Sunni Arabs would be radicalized by these strikes, they warned, as ideologically sympathetic citizens of the Arab coalition states took to their information channels and swore revenge for airstrikes against ISIL and al-Nusra.
The Syrian government, for the most part, remained mute – whether to save face or because they could ‘smell’ the gains coming. Contrary to Washington’s prevailing narrative, privately the story was that the US had informed the Assad government of both the timing and targets of the attacks in advance.
Sources say that the US even provided ‘guarantees’ that no Syrian military or government interests would be targeted. A Reuters exclusive claiming that the US went so far as to provide assurances to Iran, suggests this version is closer to the truth. When US airstrikes against Syria were on the table a year ago, the various parties went through a similar game of footsies. Last September, the Americans backed off – allegedly because of communications from their adversaries that even a single US missile would trigger a warfront against Israel. This time, Washington needed to know that scenario was not going to be activated, and this week they offered the necessary guarantees to ensure it.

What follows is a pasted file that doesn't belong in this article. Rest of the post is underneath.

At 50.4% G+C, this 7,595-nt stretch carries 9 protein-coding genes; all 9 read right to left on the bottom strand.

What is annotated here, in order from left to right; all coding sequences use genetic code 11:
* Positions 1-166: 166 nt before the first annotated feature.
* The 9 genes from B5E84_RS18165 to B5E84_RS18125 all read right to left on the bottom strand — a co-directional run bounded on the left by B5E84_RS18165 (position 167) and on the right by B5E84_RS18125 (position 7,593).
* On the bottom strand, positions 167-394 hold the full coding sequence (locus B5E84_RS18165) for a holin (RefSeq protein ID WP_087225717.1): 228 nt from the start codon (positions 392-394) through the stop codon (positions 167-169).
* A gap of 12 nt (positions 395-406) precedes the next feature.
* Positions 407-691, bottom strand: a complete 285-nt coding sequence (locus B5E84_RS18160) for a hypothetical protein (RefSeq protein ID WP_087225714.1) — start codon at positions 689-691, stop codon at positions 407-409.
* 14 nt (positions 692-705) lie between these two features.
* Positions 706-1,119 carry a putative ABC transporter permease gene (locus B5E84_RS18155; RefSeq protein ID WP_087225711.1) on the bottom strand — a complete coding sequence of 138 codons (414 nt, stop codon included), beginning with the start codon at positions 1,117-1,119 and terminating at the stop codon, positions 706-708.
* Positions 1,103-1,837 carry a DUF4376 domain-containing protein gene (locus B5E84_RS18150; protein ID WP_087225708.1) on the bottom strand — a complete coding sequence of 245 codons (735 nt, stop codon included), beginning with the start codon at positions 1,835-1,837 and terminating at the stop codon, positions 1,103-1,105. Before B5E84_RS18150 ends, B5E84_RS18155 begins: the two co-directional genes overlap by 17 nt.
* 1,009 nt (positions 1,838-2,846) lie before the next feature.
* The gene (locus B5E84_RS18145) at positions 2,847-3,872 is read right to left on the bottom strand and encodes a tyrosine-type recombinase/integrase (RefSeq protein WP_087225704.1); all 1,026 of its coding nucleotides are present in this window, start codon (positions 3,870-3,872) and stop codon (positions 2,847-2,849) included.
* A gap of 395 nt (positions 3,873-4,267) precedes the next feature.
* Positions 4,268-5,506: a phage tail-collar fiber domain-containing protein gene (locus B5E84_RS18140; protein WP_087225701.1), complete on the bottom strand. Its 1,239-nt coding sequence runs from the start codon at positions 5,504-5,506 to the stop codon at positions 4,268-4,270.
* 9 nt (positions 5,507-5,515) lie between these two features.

Although the Russians and Iranians have publicly lashed out at the illegality of US strikes, they do not seem too worried. Both know – like the Syrian government – that these air attacks could be a net gain for their ‘Axis.’
Firstly, the United States is now doing some useful heavy-lifting for Assad, at no real cost to him. The Syrian armed forces have spent little time on the ISIL threat because their focus has traditionally been on protecting their interests in Aleppo, Damascus, Homs, Hama – and the countryside in these areas – as well as towns and cities around the Lebanese and Jordanian borders. That changed when ISIL staged successful attacks on Mosul and created new geopolitical urgency for Assad’s allies – which triggered some major Syrian strikes against ISIL targets.